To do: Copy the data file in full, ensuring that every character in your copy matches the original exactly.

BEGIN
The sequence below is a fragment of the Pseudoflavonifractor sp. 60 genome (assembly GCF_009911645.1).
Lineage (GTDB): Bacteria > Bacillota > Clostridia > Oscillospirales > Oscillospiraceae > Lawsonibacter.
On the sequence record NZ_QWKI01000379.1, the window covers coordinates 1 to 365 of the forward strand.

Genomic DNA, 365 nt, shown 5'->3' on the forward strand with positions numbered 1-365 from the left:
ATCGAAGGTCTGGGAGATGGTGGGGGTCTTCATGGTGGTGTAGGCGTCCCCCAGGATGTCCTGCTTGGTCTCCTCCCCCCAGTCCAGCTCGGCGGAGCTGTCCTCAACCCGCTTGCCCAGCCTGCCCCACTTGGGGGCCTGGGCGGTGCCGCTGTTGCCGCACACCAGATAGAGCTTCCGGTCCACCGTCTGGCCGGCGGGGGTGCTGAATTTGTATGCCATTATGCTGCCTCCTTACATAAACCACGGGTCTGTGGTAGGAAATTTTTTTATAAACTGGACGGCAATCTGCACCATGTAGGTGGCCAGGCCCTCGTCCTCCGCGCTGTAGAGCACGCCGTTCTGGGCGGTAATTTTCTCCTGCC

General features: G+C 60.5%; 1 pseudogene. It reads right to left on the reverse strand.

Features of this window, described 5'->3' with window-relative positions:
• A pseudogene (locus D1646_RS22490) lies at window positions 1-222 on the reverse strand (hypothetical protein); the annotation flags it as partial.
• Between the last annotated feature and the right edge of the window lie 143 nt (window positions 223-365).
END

The sequence below is a fragment of the Pseudoflavonifractor sp. 60 genome (assembly GCF_009911645.1).
Lineage (GTDB): Bacteria > Bacillota > Clostridia > Oscillospirales > Oscillospiraceae > Lawsonibacter.
On the sequence record NZ_QWKI01000379.1, the window covers coordinates 1 to 365 of the forward strand.

Genomic DNA, 365 nt, shown 5'->3' on the forward strand with positions numbered 1-365 from the left:
ATCGAAGGTCTGGGAGATGGTGGGGGTCTTCATGGTGGTGTAGGCGTCCCCCAGGATGTCCTGCTTGGTCTCCTCCCCCCAGTCCAGCTCGGCGGAGCTGTCCTCAACCCGCTTGCCCAGCCTGCCCCACTTGGGGGCCTGGGCGGTGCCGCTGTTGCCGCACACCAGATAGAGCTTCCGGTCCACCGTCTGGCCGGCGGGGGTGCTGAATTTGTATGCCATTATGCTGCCTCCTTACATAAACCACGGGTCTGTGGTAGGAAATTTTTTTATAAACTGGACGGCAATCTGCACCATGTAGGTGGCCAGGCCCTCGTCCTCCGCGCTGTAGAGCACGCCGTTCTGGGCGGTAATTTTCTCCTGCC

General features: G+C 60.5%; 1 pseudogene. It reads right to left on the reverse strand.

Features of this window, described 5'->3' with window-relative positions:
• A pseudogene (locus D1646_RS22490) lies at window positions 1-222 on the reverse strand (hypothetical protein); the annotation flags it as partial.
• Between the last annotated feature and the right edge of the window lie 143 nt (window positions 223-365).